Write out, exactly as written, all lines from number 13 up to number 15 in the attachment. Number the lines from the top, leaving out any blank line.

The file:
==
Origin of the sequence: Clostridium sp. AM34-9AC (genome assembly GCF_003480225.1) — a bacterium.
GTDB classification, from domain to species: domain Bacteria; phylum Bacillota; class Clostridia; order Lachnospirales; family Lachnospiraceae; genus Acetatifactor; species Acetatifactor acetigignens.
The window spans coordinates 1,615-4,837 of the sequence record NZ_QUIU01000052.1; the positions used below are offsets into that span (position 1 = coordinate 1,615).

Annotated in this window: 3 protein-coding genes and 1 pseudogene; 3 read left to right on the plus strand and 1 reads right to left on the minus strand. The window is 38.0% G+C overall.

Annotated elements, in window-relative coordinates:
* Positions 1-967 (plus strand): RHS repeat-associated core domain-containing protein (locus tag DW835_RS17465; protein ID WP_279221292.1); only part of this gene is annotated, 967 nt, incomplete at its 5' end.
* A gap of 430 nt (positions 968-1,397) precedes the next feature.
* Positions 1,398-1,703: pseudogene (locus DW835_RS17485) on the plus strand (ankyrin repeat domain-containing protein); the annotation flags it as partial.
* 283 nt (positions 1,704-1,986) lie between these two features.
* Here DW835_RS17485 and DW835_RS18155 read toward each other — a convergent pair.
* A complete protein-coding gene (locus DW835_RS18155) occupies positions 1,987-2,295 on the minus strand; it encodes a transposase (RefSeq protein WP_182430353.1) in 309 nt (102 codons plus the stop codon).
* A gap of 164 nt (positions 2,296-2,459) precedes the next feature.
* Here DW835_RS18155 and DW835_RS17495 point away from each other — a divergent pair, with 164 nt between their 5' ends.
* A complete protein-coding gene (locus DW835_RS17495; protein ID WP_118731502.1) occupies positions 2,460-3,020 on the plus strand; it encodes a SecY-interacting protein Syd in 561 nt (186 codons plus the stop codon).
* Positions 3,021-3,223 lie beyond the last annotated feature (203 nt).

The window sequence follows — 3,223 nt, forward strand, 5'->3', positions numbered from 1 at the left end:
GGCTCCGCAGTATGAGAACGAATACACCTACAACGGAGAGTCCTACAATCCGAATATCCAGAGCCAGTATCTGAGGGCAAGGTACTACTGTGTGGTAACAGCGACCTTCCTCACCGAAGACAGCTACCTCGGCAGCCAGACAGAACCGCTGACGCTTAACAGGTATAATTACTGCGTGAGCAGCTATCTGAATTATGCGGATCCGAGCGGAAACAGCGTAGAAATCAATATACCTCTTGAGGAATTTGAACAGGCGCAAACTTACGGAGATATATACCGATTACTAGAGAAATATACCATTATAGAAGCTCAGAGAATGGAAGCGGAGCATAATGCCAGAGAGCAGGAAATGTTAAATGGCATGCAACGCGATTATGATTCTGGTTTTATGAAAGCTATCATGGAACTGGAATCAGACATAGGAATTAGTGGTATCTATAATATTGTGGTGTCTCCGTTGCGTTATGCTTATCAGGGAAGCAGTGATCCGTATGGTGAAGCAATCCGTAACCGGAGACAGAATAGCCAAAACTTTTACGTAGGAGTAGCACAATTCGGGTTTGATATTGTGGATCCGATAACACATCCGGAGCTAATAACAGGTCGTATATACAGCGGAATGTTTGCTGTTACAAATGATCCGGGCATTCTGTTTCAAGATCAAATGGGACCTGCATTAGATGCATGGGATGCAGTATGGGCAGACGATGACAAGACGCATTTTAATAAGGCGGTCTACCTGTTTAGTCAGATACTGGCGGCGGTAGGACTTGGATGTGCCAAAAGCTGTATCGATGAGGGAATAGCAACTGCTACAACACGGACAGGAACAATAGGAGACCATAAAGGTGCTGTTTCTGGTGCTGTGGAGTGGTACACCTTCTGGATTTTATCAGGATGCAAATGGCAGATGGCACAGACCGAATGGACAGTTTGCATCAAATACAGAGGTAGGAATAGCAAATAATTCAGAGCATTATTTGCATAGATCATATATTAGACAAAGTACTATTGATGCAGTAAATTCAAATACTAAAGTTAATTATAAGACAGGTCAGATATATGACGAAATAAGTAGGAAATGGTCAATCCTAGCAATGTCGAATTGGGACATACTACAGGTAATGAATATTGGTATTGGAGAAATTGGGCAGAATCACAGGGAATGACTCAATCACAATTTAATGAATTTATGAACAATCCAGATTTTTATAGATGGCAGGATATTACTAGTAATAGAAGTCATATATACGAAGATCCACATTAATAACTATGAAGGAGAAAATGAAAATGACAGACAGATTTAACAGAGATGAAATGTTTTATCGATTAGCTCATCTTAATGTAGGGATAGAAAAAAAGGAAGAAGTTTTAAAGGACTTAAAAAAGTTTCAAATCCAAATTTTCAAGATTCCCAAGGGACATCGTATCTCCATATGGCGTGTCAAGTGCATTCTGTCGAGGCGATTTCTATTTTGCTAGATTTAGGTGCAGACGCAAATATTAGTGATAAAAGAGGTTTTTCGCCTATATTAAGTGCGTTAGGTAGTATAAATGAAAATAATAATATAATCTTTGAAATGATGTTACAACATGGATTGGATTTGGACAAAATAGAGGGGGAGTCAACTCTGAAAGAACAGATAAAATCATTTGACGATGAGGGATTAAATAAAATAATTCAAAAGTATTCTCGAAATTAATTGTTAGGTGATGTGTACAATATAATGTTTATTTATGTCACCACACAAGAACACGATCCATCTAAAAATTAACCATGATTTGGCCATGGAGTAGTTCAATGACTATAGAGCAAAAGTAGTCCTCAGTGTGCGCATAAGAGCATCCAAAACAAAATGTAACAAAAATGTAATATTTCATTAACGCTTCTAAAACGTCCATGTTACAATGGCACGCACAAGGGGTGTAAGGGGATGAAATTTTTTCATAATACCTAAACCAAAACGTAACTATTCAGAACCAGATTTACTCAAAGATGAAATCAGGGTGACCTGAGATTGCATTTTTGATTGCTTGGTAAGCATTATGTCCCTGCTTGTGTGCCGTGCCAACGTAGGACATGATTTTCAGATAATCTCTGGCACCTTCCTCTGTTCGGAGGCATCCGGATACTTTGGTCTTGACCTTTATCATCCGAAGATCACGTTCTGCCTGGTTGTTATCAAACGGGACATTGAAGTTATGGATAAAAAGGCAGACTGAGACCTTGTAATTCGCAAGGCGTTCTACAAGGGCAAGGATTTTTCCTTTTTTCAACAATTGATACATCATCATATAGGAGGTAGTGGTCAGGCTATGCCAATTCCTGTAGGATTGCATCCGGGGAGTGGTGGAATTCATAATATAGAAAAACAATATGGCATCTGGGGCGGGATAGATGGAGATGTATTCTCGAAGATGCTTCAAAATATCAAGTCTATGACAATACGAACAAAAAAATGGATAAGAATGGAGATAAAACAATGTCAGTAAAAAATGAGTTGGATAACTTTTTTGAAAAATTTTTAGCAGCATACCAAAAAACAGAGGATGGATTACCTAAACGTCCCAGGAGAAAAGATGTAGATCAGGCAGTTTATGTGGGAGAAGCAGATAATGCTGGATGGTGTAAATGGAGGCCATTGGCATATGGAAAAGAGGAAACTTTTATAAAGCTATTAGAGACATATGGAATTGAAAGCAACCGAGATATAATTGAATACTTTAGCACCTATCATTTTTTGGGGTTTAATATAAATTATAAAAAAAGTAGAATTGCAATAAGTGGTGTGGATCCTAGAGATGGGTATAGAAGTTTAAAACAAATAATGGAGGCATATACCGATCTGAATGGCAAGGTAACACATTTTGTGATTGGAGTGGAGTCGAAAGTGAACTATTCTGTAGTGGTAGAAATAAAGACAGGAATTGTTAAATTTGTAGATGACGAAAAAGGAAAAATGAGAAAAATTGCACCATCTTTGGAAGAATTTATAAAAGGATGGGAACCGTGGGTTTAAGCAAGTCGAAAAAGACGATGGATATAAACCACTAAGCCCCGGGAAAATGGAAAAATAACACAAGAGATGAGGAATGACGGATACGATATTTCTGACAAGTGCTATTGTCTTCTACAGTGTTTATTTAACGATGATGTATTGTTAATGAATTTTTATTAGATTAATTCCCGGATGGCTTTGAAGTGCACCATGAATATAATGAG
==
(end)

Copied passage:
* Here DW835_RS18155 and DW835_RS17495 point away from each other — a divergent pair, with 164 nt between their 5' ends.
* A complete protein-coding gene (locus DW835_RS17495; protein ID WP_118731502.1) occupies positions 2,460-3,020 on the plus strand; it encodes a SecY-interacting protein Syd in 561 nt (186 codons plus the stop codon).
* Positions 3,021-3,223 lie beyond the last annotated feature (203 nt).